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The Two-Headed Spy

Based on a real-life story, this pursues a fairly pedestrian beat but it builds its tension excellently and without too blatant use of the usual cloak-and-dagger methods. Director Andre de Toth has sought to get his effects by showing the mental strain of Jack Hawkins in his dilemma rather than by stress on too much physical danger.

Based on a real-life story, this pursues a fairly pedestrian beat but it builds its tension excellently and without too blatant use of the usual cloak-and-dagger methods. Director Andre de Toth has sought to get his effects by showing the mental strain of Jack Hawkins in his dilemma rather than by stress on too much physical danger.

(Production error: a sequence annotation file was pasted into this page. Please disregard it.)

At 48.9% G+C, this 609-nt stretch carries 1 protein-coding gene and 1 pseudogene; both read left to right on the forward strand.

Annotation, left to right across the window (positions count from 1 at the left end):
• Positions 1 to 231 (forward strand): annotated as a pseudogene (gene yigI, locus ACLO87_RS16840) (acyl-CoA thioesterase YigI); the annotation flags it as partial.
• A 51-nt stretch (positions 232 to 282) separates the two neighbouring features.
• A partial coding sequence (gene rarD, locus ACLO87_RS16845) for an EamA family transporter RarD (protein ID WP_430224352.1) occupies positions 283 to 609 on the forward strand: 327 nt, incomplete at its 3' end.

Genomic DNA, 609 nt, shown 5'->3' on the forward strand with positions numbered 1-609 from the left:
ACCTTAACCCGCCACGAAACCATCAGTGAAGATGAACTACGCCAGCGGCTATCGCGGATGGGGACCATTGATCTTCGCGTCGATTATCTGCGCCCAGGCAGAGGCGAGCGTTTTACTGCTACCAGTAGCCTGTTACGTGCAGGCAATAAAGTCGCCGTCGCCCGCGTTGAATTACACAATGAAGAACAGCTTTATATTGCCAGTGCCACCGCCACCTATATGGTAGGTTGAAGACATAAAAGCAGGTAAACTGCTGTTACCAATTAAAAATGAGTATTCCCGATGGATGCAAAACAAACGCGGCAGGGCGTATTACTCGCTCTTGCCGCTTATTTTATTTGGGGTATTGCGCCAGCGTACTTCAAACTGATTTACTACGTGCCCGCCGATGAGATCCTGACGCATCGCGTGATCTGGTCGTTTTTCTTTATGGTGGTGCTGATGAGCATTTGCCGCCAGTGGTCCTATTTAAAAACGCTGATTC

Hawkins, a British spy in both wars, and therefore an exile in Germany between the two conflicts, has built up confidence as an astute, loyal and resourceful member of the Nazi machine. At the same time he is feeding the Allies invaluable information through a British agent, neatly played by Felix Aylmer, disguised as an antique clock seller. When Aylmer is arrested and murdered, suspicion falls on Hawkins through his aide, a member of the Gestapo. But he manages to brush off this suspicion and continues his espionage through his new contact, a beautiful singer.

Hawkins plays the role of the general with his usual reliability.

Popular on Variety

The Two-Headed Spy

UK

  • Production: Sabre. Director Andre de Toth; Producer Bill Kirby; Screenplay James O'Donnell; Camera Ted Scaife; Editor Raymond Poulton; Music Gerard Schurmann; Art Director Ivan King
  • Crew: (B&W) Extract of a review from 1958. Running time: 93 MIN.
  • With: Jack Hawkins Gia Scala Erik Schumann Alexander Knox Felix Aylmer Donald Pleasence
  • Music By: